On 21 September 2000, Mike Olson said:
There were a couple of spots were if we could abstract core distutils code into a function call (that we could override) it would make our lives that much nicer. Ex, I needed on little hook into install_lib.run (after the build and before the copy), but I had to reproduce the entire function call...
OK, I've split install_lib.run() up. It's now a three-liner:
self.build() outfiles = self.install() self.bytecompile(outfiles)
and I have no problems with making people cut-n-paste three lines of code in order to insert one. ;-) I *think* this approach is preferable to sticking in "pre_build()" and "post_install()" hooks, which are empty methods by default.
Try this out with the CVS version, but don't count on the interface staying the same -- ie. that 'bytecompile()' method might disappear, if byte-compilation moves to the build phase. Whatever goes out in 0.9.3 should be final.
another really useful thing for us on copy_file would be if the function told you if the file was copied....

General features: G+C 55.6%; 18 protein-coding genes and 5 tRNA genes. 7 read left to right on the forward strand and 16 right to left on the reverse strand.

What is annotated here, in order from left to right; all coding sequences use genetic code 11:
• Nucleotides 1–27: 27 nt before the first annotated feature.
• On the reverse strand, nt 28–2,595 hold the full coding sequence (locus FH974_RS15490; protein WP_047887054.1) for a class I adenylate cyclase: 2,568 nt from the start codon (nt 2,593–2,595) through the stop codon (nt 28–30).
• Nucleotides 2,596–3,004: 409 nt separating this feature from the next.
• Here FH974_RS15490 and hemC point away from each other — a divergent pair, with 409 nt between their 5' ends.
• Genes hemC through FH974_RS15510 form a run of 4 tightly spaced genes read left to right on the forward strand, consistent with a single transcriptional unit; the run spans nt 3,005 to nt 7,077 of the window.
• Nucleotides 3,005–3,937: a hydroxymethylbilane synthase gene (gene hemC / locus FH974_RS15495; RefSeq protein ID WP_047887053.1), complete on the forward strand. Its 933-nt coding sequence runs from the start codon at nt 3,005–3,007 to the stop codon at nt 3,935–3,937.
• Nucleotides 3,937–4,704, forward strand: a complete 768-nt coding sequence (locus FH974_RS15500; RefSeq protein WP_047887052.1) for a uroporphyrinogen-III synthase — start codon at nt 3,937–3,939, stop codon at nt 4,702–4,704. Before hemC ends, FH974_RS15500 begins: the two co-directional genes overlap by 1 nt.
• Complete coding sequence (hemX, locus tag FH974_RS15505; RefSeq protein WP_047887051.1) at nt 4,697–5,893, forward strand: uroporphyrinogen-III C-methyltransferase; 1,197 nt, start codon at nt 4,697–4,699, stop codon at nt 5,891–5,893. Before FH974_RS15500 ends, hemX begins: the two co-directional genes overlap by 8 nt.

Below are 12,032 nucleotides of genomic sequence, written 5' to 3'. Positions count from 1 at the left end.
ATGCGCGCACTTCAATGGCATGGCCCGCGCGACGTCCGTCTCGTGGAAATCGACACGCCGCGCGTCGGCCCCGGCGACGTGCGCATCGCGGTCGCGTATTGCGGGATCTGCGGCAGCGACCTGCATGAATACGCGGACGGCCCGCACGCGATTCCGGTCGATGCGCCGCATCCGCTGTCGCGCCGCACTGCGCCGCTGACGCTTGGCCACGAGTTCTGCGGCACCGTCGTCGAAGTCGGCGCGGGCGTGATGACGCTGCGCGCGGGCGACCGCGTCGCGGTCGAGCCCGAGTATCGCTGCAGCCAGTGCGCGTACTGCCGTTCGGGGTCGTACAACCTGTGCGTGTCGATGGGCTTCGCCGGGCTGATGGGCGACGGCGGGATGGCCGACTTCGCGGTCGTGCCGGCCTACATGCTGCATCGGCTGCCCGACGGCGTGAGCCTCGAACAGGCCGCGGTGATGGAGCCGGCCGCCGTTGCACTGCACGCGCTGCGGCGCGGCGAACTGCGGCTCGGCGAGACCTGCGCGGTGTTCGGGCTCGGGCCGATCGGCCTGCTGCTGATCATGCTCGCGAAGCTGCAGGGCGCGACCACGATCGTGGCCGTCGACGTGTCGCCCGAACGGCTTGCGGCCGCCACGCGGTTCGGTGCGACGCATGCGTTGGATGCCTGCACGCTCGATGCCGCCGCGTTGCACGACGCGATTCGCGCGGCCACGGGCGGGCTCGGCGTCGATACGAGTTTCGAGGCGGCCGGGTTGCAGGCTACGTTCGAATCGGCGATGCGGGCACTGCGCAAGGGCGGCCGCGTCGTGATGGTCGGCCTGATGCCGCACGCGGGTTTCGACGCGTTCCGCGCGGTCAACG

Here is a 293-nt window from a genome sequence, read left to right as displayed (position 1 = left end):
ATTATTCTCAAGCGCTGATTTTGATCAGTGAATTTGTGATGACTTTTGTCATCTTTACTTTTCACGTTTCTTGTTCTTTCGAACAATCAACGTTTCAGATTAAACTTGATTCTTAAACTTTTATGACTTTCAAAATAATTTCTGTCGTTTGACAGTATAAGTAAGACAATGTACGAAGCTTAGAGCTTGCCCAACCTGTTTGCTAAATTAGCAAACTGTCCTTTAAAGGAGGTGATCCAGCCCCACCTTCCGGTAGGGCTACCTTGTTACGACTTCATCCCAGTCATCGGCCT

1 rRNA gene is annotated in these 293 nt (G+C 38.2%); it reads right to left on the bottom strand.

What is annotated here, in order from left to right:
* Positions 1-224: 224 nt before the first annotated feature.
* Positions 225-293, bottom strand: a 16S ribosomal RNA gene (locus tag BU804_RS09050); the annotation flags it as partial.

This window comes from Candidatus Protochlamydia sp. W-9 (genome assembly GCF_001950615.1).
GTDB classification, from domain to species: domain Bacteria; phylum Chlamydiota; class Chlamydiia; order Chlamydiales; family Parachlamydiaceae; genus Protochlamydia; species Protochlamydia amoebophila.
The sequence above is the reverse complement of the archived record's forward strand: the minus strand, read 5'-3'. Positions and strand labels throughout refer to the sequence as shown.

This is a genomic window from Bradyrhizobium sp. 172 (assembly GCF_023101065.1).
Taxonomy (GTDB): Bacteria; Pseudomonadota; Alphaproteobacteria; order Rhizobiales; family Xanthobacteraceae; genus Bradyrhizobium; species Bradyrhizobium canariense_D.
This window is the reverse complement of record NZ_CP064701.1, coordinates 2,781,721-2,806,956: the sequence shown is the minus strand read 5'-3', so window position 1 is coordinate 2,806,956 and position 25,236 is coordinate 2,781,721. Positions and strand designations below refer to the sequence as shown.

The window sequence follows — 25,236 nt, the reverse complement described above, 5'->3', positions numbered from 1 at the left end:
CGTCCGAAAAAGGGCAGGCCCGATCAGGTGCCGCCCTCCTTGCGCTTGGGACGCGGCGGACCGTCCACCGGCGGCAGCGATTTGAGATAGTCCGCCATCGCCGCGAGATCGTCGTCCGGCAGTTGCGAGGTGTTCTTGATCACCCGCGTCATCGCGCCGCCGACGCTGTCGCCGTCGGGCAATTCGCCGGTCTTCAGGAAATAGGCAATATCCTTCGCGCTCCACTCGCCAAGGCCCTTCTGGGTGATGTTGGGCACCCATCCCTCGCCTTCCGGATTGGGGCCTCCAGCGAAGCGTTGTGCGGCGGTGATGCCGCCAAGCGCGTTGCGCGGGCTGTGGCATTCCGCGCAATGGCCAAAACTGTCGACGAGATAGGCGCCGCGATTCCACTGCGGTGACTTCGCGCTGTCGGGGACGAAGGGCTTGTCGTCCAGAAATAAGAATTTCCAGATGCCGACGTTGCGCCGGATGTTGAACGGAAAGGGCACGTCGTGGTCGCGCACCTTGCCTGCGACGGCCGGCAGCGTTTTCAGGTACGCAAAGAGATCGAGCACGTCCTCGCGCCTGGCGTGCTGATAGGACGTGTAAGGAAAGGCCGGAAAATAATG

Hmm, every time this comes up I can never remember why I didn't change it the last time around. Or maybe I did change it last time, and now you want the old behaviour back. Argh! Good thing I have CVS here to cover my you-know-what... ah! here we go:
revision 1.4 date: 2000/06/23 01:42:40; author: gward; state: Exp; lines: +6 -7 Bastian Kleineidam: 'copy_file()' now returns the output filename, rather than a boolean indicating whether it did the copy.
This bloody return value has bounced back and forth between "was it copied?" and "output filename", and I'm *not* changing it again! It makes my head hurt, which is not worth it over such a silly, trivial little thing. There is code out there that relies on getting the output filename back, regardless of whether the file was copied or not.